Status and Stuff
Justene watched Duncan forcefully throw his backpack into the corner by his office cubicle. “I’m sick of seeing these reports about children living off the garbage dumps. What’s wrong with this world?” he said.
She retrieved another report from the stack on her desk and thumbed quickly through it.
Duncan didn’t stop. “I checked out YouTube on transit this morning and what do I see? 3000 little kids fighting with scorpions and rats on some island in the Philippines just so they can scavenge a bit of food and survive another day. Then I see the same thing in Africa and South America and India.”
“So what are you so upset about?” Justene asked.
Duncan paced the floor. “I’m getting off the bus just down the block. I think, ‘okay, that’s the way life is over there.’ I try to put it out of my head. Then I look down an alley and I see a man and a little boy scrounging through the dumpster. Here! And then I look up and down the alley and there is trash everywhere.”
“So, were you upset about the trash or the man and the boy?”
“It’s more about what the man told me.”
“What did he tell you?”
Duncan walked over to a floor to ceiling window and looked out over the towering skyline. He ran his fingers through his jet black hair and sighed. “Well first, I started yelling at him to get out of the trash with that kid. I thought maybe he was looking for paperwork for identity theft or something.”
Justene picked up her Starbucks’ vanilla skinny latte grande and joined Duncan at the window. “I thought you said you were upset at what he told you.”
“Yes, I was. He told me that his wife left him with their son. She ran off with someone else. This man had some kind of disability so couldn’t work. He was scavenging to recycle and when he had to he was scavenging to eat.”
“Wow! That’s tough.”
“I tried to give him $20 to go to McDonalds and he said he still needed to recycle to save the planet.”
“Sounds like he needs to save his kid. So what did he tell you?”
Duncan turned away from the window and walked back to his cubicle. He watched her follow and sit. “He asked me how much garbage I created every day? He told me that the average person in this country created up to four pounds a day. He told me that each year Americans created enough garbage to cover the state of Texas twice. He said if we put it all in dump trucks and put them bumper to bumper there would be a line all the way to the moon. If everyone in the world was as wasteful we’d create 4 trillion tons of garbage every year.”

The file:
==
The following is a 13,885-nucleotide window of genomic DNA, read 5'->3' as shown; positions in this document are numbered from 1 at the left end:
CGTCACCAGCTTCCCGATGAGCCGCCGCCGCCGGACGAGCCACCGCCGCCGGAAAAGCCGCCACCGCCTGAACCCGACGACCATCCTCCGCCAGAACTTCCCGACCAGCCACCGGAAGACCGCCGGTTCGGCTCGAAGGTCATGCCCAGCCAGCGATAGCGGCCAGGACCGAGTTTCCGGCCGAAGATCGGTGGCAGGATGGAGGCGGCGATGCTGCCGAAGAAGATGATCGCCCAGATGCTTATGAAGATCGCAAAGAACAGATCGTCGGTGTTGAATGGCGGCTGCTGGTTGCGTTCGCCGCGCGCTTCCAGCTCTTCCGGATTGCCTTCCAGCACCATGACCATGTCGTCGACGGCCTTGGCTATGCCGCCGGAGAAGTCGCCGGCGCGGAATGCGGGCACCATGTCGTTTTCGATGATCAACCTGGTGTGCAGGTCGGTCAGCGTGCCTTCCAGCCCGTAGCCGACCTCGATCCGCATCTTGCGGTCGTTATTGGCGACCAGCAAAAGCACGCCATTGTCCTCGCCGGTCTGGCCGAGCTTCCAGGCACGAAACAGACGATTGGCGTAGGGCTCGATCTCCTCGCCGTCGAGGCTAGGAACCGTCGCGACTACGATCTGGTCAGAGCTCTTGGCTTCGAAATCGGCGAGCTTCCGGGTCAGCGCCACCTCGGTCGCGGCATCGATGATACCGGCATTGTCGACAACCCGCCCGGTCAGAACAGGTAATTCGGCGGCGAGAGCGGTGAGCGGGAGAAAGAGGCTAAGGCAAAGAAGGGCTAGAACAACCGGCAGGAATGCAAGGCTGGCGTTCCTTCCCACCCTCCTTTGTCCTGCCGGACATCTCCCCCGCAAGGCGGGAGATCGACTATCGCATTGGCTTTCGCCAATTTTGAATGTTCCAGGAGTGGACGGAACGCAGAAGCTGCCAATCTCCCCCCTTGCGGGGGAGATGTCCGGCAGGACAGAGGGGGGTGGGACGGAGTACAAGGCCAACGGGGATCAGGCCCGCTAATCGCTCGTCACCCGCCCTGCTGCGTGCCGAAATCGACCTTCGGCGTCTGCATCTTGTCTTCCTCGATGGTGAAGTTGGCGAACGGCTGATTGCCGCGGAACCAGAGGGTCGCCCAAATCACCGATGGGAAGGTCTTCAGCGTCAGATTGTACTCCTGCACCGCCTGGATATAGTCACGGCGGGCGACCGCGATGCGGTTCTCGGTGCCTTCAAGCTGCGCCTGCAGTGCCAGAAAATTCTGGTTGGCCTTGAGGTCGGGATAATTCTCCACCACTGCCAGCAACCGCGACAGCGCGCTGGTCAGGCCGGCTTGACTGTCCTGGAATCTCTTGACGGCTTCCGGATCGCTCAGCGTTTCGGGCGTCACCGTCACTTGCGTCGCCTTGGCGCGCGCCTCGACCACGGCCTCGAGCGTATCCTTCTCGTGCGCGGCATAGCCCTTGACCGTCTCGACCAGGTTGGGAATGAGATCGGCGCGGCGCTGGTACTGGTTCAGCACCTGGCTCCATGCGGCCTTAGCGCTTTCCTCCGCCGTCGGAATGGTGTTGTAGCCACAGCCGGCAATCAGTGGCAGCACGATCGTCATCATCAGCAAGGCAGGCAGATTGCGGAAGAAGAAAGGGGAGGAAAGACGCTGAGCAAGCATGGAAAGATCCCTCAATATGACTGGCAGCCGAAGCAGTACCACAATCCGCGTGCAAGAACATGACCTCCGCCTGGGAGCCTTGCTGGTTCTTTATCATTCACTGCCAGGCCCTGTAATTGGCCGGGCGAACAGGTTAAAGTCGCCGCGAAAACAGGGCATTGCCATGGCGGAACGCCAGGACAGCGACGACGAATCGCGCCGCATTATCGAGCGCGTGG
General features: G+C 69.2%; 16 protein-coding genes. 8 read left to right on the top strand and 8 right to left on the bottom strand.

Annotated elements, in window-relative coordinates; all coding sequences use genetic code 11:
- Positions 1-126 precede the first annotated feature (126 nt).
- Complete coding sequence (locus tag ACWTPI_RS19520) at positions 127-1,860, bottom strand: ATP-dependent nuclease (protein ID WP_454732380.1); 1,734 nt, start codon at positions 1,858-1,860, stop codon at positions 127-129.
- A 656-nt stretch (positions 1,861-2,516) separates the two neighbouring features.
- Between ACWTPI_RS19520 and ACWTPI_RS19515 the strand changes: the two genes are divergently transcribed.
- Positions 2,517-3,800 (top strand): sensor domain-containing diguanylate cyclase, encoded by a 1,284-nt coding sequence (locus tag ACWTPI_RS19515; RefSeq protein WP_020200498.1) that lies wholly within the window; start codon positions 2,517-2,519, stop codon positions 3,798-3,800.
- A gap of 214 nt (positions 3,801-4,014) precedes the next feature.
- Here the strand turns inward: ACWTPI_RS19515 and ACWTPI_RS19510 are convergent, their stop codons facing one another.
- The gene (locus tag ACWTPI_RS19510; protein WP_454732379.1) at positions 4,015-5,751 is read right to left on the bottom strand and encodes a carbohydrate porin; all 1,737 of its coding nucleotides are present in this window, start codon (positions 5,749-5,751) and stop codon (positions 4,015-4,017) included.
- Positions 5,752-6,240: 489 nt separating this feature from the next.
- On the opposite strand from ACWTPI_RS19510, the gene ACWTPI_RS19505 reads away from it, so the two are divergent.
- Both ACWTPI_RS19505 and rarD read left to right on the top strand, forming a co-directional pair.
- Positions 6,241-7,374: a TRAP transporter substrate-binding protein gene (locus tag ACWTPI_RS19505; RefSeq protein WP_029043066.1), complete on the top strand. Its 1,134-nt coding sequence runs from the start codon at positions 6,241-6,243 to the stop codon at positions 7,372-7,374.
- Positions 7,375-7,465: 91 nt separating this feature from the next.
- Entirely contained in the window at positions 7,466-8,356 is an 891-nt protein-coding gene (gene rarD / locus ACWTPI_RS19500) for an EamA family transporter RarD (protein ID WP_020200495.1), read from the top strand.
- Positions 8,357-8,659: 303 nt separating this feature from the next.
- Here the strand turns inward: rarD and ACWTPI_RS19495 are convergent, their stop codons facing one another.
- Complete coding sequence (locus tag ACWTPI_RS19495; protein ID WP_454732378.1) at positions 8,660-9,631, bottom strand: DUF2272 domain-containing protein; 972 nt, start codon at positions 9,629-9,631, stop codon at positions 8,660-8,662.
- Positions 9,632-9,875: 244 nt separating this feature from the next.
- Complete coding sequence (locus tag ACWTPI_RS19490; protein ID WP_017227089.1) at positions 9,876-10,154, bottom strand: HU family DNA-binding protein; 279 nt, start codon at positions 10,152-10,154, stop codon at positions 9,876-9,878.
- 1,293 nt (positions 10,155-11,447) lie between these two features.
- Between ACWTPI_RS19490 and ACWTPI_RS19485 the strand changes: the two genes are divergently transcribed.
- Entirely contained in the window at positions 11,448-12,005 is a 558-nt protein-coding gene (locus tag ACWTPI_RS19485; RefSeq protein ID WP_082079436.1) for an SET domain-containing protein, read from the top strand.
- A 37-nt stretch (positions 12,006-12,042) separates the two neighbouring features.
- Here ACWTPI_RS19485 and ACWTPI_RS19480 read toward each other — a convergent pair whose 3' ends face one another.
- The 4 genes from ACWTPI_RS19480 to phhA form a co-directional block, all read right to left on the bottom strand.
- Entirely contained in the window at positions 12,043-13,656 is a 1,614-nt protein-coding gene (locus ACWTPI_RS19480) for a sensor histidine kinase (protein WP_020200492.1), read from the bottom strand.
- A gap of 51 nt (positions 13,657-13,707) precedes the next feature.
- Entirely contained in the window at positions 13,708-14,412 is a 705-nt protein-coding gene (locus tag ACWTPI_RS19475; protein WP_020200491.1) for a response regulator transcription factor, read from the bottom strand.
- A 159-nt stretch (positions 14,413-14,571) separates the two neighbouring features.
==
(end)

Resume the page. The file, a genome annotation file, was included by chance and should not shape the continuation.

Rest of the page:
“That’s a lot.”
Duncan twisted in his chair and stood up again. He opened his laptop and typed quickly. He hunched over to scan his screen and then moved back to the window.
“He told me about how much garbage is thrown in the ocean. He said that in the past 30 years the population of our cities has doubled and people are running out of room to dump their trash. A lot goes into the ocean. He said millions of tons of abandoned plastics are floating in the middle of the Pacific Ocean. One patch between California and Hawaii is twice the size of Texas. Another patch between Japan and Hawaii is also huge.”
Justene swallowed the last drops of coffee. She eyed the nearby waste bucket then the recycle center twenty feet away. She walked to the center and tossed the cup. “What are you going to do about all this?”
“My friends and I used to laugh at these people. We called them rag pickers, binners, dumpster divers. He said the proper term for his work was ‘waste picking’ or ‘informal recycling.’ He said that the World Bank estimates that 2% of the world’s population survives off garbage recycling. Did you know there are one and a half million waste pickers in India alone?”
“So what are you going to do, here?”
“He told me that there are over 50 tons of trash on the sides of Mt. Everest. Oxygen bottles, food containers, plastic bags, bottles, human waste and even bodies.”
“What can I do? I need to get back to work.”
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